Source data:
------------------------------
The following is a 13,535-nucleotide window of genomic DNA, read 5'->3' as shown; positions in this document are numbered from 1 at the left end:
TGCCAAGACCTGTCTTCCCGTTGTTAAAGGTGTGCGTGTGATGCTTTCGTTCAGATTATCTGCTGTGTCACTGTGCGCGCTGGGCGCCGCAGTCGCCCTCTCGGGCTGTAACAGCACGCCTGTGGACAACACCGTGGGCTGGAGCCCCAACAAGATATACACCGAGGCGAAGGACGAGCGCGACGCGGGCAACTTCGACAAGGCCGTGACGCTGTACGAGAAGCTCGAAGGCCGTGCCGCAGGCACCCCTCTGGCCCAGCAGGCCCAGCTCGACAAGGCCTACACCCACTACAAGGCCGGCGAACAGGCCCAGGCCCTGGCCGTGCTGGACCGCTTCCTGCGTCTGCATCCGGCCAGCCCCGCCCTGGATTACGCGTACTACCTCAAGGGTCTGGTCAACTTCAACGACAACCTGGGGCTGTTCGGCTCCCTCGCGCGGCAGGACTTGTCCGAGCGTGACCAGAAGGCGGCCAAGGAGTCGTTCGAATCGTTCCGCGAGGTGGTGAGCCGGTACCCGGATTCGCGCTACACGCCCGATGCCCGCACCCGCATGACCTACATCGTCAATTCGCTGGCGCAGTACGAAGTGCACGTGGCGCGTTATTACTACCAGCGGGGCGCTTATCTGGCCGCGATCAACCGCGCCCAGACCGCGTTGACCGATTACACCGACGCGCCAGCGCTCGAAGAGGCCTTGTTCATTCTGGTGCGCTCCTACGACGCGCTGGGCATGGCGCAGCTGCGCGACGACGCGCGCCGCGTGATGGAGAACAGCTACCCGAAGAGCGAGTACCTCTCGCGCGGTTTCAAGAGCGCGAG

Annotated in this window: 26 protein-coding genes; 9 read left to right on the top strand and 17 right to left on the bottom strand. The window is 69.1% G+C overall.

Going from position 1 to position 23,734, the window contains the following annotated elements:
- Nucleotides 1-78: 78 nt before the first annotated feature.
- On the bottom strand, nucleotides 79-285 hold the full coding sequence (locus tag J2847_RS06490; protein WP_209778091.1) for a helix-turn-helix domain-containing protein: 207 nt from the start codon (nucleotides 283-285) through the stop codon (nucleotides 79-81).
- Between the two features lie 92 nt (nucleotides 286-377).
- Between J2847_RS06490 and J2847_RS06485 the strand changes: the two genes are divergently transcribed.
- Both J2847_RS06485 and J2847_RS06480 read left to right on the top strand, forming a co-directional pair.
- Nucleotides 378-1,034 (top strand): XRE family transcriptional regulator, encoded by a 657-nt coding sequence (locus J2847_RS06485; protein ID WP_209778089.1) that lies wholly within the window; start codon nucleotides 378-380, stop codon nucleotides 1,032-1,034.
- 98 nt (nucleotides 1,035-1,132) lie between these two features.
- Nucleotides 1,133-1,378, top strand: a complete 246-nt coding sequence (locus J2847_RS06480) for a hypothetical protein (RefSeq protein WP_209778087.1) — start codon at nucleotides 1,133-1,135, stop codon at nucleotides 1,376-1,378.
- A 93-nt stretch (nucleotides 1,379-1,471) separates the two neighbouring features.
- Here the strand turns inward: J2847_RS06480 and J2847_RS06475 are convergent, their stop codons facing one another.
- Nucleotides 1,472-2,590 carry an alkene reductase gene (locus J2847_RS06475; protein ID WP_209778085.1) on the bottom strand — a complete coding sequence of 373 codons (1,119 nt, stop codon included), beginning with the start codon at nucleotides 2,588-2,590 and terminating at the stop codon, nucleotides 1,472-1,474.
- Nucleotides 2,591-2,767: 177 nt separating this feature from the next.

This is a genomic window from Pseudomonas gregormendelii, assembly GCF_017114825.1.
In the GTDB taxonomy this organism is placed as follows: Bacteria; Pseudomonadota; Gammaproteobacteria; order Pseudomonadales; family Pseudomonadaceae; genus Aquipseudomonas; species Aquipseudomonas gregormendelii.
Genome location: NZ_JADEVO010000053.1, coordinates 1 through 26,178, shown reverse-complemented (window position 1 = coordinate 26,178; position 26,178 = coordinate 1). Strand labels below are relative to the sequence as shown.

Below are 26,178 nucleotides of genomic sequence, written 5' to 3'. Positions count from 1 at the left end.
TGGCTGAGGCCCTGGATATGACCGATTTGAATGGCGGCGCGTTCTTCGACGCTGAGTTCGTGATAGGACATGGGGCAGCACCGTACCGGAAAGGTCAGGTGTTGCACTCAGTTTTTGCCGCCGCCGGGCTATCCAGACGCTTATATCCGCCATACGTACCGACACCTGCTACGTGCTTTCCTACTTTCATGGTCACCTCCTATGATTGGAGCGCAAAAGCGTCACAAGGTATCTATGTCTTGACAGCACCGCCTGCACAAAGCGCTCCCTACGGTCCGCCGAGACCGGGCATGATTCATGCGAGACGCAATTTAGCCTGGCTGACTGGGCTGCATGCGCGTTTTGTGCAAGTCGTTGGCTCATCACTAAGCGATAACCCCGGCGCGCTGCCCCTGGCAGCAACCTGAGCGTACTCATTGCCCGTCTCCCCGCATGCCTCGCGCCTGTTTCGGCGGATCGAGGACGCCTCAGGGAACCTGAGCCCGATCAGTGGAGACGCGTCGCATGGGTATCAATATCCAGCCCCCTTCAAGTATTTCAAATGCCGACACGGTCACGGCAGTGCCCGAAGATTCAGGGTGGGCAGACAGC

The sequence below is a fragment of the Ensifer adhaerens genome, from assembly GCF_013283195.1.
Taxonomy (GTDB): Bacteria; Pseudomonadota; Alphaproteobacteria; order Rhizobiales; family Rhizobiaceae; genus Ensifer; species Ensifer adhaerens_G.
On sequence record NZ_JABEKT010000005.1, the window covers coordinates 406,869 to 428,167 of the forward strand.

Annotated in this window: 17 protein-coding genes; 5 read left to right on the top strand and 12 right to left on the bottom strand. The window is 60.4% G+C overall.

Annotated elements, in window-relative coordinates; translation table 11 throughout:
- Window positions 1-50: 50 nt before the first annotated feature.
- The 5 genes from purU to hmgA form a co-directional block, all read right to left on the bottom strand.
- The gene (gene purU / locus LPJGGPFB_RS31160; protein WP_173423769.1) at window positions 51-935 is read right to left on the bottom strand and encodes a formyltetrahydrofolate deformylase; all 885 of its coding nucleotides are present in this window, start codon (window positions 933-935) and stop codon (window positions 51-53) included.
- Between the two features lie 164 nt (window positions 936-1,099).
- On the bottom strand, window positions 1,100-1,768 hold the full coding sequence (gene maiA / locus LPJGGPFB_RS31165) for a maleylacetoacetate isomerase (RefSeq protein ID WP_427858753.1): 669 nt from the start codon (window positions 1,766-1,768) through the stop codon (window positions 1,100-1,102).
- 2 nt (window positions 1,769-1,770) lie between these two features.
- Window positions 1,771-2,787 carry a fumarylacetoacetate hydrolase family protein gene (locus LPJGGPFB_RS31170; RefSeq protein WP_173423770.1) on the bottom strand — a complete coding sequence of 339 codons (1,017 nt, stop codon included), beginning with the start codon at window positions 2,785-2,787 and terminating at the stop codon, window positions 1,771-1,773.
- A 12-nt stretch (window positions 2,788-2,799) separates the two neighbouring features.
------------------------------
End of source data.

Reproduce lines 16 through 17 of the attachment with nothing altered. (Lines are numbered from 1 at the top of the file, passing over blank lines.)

- Nucleotides 2,591-2,767: 177 nt separating this feature from the next.

This is a genomic window from Pseudomonas gregormendelii, assembly GCF_017114825.1.